Very good answer. I agree with what you say. What do you consider the single most satisfying aspect of being a writer?

Getting positive reviews from readers.  Reviews from readers who recommend my books to other readers is the best form of flattery.  For example here are some comments posted on Amazon for my last two books:

Silk Legacy, my historical fiction novel.  “Magnificent Characters” “Remarkable Storytelling” “A Tribulation of Yesteryear” “Vivid Enticing Characters” “An Absorbing Page Turner of a Novel” “Realistic Dialogue” “The fictional family is made up of flesh-and-blood characters. They laugh, love, argue, fight, and have adulterous affairs.”

Beyond Guilty, a suspense novel. “Twisting Action” “Thought Provoking” “A Fast paced Thriller” “Sympathetic Engaging Character” “Authentic Dialogue” “Complex Characters” “Spirited Prose” “A Real Winner” “A Damn Good Story” “Don’t go in expecting stereotypes because you won’t find them.”

Well, you can’t ask for better reviews than that, IMO. What’s your attitude toward the standard advice: write what you know?

I don’t believe “write what you know” is all that important.  With the proper research you can write about any subject.  For example, I was born in Paterson, NJ, the center of America’s silk industry in the early twentieth century.  My family moved away when I was eleven.

When I read an article in the paper about an historian giving a lecture on the silk industry and a tour of Paterson’s historic silk district I was curious and went to the event.  As I listened, Silk Legacy formed in my mind.  I took a lot of notes, but not enough to truly understand the era.  So I did research on line and by going back to Paterson and reading old newspaper stories.  I picked out the events I wanted to use in my story and created the characters and the book.

In Beyond Guilty I had read about nano-medicine and thought it might be interesting to incorporate in the book.  Again I researched it and even e-mailed an expert.  The expert was very gracious and ended up writing an essay at the end of the book on the advancements in nano-medicine.

In my mystery novels, I did kind of write what I knew.  They are set at the north Jersey Shore where I live.  Still I had to research the details behind the motives for the murders.  For example in my mystery, Murder Goes Round and Round, I decided to make an antique carousel the motive for the murder, but I knew nothing about antique carousels so I researched them.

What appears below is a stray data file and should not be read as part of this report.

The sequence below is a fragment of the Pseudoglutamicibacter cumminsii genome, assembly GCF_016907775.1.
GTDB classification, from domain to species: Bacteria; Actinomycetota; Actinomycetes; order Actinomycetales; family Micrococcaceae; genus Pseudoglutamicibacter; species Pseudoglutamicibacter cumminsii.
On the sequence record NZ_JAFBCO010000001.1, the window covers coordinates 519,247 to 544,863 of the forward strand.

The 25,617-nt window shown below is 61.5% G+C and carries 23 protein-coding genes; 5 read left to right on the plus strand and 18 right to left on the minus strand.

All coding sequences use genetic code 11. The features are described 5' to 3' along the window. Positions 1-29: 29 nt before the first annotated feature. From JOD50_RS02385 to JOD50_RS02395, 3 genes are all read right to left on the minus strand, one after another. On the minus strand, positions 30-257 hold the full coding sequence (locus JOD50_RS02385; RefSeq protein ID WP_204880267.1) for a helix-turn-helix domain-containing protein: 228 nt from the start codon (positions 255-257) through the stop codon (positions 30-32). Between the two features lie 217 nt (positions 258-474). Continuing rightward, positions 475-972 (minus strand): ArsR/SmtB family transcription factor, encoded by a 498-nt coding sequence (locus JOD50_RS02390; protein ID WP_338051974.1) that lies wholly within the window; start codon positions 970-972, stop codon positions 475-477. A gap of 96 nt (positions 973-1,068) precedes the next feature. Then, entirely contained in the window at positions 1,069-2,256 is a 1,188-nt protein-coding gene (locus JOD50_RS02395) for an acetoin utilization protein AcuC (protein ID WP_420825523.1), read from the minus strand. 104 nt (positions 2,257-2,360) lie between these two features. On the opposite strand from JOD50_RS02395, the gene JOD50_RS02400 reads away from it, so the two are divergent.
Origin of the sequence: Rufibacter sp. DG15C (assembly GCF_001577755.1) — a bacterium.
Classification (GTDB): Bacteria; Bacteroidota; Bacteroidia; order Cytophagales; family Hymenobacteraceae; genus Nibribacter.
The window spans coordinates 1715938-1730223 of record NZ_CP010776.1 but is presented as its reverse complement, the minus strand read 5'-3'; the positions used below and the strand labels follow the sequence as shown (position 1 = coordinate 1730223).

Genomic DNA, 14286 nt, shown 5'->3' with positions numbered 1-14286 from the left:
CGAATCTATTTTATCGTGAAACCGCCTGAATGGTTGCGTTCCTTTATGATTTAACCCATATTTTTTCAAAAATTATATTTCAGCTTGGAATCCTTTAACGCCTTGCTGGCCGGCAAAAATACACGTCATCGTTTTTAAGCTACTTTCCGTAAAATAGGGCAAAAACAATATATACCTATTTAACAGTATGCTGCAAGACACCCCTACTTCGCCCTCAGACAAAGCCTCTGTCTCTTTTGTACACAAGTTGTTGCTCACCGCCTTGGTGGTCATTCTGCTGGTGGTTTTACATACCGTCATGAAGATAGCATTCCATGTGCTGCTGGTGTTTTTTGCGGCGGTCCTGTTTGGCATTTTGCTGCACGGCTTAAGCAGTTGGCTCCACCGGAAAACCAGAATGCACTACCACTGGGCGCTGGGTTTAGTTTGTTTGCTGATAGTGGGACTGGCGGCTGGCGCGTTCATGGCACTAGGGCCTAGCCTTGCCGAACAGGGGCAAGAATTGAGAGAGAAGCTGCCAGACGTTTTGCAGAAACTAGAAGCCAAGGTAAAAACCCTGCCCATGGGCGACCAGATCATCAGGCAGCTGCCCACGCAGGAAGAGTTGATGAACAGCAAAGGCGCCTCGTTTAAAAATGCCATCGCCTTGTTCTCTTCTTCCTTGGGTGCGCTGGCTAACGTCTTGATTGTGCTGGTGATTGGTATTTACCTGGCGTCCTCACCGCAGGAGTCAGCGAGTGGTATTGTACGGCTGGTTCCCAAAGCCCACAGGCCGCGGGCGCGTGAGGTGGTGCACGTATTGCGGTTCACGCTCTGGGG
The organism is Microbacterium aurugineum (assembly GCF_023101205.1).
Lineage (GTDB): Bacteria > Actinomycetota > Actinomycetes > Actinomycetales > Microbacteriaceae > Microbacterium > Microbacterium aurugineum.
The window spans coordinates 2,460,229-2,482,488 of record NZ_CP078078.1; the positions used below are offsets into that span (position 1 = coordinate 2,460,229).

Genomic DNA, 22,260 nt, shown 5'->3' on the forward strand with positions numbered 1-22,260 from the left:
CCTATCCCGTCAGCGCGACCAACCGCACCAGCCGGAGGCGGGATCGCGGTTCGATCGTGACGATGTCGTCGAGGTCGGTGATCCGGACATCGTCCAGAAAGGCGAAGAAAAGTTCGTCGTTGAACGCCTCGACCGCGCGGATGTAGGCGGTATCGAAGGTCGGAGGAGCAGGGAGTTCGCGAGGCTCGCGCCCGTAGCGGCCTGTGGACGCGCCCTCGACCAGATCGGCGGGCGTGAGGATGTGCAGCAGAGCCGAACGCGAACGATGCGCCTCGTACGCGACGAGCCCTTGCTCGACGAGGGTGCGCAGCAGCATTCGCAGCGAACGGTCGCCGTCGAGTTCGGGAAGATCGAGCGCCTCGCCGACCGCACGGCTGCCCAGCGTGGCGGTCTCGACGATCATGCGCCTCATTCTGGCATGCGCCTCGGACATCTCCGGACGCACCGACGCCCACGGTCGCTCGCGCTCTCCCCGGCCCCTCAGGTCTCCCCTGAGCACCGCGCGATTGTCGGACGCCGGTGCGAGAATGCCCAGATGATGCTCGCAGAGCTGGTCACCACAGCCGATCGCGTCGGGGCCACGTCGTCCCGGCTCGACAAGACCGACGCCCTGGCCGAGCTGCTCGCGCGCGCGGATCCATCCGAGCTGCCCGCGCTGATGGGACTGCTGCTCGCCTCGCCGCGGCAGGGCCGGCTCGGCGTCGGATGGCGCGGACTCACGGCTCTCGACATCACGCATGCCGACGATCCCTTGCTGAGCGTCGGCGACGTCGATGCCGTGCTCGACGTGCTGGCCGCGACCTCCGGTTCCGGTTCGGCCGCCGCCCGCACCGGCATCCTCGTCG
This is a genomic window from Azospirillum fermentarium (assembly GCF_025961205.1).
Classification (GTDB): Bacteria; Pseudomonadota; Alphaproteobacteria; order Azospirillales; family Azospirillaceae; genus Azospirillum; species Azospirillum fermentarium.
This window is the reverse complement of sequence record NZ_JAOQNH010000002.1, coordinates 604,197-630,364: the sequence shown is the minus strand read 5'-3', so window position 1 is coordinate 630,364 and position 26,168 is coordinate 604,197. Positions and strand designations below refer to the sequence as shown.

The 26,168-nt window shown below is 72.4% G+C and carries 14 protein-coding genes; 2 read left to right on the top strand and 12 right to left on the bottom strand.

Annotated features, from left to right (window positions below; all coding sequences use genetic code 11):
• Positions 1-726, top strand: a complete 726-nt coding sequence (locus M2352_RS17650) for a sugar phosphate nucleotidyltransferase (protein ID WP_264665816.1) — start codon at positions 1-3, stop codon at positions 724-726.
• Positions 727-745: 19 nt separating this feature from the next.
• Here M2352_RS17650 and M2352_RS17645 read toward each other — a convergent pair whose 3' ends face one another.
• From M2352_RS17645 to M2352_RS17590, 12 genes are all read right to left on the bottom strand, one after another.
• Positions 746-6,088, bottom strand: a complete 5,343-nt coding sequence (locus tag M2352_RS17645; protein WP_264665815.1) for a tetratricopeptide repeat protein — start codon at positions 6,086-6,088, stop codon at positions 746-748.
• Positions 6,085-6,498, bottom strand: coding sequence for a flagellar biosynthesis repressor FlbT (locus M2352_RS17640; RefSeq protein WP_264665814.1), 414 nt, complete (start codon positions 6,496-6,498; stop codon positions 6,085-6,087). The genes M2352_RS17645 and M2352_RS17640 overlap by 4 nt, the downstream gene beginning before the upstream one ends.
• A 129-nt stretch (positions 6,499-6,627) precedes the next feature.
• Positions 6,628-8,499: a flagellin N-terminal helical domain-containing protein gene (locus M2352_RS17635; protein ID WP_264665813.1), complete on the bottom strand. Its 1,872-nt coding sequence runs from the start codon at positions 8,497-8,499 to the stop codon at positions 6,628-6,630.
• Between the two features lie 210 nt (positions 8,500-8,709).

Thus writing what you know is not as important a creating the characters to fit your plot, and I repeat, CHARACTERS IN CONFLICT.

Having recently spent over 3 years researching a book with my sister, I am in complete agreement with your answer. I really like that we can now realistically write about subjects we’re not initially familiar with. Are you in a critique group? If so how does it work and specifically how do the members help your writing?

I am in a critique group.  We meet once a month and submit part of our current work.  We write out our critiques and discuss them at the next meeting.  The most important aspects you can find in a critique group is one where you will get honest feedback on character development, dialogue, voice, plot, conflict and setting.  But don’t automatically take anyone’s critique as gospel.  Remember, it’s your story.  Analyze the critiques to see if they have merit.

My group has six writers.  If one person criticizes something then of course I consider it, but I may or may not take it as valid.  But if three or four in the group say the same thing about a segment then I take it under serious consideration.

I’ve always said critique groups are as strong as their most negative member and it’s important to pick one that fits you. Describe your writing process once you sit down to write―or the preliminaries.

First: I form the plot along with the ending of the story.  In the mysteries it’s naturally “who-done-it.”  In the historical fiction novel it’s the resolution between the characters.  And in the suspense novels it’s how to the protagonist gets out of peril.